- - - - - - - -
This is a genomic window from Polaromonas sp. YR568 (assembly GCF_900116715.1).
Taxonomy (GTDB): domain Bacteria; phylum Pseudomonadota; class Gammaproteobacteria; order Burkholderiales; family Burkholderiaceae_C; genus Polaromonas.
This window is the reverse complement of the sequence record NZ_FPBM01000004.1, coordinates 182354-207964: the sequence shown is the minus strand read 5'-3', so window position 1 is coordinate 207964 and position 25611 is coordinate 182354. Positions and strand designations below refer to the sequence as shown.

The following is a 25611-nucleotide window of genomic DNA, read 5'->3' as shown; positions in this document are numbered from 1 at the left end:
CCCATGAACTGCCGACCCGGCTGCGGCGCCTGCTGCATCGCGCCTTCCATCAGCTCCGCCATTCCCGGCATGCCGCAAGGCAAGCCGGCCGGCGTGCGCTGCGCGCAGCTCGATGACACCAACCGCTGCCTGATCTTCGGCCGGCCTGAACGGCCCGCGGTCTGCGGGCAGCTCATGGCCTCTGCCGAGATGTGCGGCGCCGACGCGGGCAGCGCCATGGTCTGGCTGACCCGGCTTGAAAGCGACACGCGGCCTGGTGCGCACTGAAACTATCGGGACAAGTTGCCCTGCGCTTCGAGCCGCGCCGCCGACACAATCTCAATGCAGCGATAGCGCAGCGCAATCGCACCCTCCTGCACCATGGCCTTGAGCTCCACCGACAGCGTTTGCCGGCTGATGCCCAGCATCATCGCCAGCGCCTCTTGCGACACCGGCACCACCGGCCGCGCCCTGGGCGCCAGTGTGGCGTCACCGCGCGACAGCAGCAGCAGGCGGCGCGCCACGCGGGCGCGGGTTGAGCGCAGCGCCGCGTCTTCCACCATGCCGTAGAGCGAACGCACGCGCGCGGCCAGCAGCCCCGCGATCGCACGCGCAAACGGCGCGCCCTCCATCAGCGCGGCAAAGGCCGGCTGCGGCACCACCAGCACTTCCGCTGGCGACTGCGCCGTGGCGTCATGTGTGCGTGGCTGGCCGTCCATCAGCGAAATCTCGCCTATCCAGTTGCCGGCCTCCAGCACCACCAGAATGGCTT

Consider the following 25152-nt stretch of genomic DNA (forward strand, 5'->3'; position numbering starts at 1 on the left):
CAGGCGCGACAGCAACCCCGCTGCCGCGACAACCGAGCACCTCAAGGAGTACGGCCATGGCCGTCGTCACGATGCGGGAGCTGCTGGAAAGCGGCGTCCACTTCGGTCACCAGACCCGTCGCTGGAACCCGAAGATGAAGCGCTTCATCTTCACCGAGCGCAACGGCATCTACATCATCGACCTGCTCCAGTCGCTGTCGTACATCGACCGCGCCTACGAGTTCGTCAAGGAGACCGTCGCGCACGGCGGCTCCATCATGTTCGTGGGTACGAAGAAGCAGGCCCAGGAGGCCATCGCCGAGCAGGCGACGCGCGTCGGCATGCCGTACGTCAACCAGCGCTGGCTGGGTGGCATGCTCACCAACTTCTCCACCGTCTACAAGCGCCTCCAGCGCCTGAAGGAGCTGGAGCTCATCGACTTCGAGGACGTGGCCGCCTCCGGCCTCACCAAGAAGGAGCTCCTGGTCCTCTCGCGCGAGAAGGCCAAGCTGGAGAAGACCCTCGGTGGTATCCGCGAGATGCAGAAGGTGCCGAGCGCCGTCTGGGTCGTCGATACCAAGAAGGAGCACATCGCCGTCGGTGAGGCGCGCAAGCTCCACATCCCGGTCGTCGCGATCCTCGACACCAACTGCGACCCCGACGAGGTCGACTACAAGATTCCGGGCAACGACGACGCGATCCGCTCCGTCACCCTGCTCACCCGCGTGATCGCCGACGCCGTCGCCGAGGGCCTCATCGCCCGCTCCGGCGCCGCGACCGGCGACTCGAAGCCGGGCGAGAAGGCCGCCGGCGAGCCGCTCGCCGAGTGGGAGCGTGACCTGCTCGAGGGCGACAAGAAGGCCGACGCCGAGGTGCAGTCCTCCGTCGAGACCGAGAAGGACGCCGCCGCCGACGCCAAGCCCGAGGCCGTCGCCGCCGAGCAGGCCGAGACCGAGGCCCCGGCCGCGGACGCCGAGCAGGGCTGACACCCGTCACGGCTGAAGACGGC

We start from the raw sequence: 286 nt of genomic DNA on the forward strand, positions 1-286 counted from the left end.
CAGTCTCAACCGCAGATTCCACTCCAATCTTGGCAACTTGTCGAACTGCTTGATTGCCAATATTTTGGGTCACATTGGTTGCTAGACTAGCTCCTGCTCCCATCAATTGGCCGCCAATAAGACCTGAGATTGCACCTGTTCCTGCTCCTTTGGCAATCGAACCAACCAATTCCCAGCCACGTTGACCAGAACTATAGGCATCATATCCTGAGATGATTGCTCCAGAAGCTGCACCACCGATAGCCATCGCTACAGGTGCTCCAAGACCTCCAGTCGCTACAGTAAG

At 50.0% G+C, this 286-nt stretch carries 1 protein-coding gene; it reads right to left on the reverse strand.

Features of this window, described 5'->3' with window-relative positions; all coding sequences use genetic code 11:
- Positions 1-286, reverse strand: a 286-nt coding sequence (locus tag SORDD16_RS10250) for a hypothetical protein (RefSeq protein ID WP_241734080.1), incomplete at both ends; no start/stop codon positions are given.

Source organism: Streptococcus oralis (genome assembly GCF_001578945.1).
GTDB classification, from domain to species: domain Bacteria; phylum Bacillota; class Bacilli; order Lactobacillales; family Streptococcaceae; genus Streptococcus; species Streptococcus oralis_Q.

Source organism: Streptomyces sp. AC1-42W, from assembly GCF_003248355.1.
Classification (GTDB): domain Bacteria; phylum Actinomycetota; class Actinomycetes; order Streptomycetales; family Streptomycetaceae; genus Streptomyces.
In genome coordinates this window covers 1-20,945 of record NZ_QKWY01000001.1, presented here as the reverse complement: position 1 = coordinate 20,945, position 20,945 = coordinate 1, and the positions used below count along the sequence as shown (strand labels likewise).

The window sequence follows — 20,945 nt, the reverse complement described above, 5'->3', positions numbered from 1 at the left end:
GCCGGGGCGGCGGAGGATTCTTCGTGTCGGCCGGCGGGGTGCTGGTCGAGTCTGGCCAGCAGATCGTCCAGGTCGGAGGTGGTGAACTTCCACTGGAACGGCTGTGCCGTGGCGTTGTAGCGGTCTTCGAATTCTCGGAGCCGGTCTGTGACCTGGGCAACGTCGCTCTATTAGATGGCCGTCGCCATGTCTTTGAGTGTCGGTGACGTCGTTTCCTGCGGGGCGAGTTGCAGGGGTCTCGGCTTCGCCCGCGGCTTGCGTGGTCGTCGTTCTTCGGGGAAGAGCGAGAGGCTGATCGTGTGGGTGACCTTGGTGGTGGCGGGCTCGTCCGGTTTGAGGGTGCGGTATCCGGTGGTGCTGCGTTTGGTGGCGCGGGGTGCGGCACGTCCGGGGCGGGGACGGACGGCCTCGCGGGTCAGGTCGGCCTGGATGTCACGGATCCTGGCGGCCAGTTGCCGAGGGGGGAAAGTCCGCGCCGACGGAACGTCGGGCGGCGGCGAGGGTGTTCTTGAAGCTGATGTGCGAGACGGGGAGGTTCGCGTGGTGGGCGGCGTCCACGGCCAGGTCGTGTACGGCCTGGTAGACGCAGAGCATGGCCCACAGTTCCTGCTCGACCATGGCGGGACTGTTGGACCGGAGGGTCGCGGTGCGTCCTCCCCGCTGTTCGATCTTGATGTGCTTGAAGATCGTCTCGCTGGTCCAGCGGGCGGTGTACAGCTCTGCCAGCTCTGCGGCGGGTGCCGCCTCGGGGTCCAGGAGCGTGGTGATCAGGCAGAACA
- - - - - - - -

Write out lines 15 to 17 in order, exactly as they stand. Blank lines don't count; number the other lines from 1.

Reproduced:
Source organism: Streptomyces sp. AC1-42W, from assembly GCF_003248355.1.
Classification (GTDB): domain Bacteria; phylum Actinomycetota; class Actinomycetes; order Streptomycetales; family Streptomycetaceae; genus Streptomyces.
In genome coordinates this window covers 1-20,945 of record NZ_QKWY01000001.1, presented here as the reverse complement: position 1 = coordinate 20,945, position 20,945 = coordinate 1, and the positions used below count along the sequence as shown (strand labels likewise).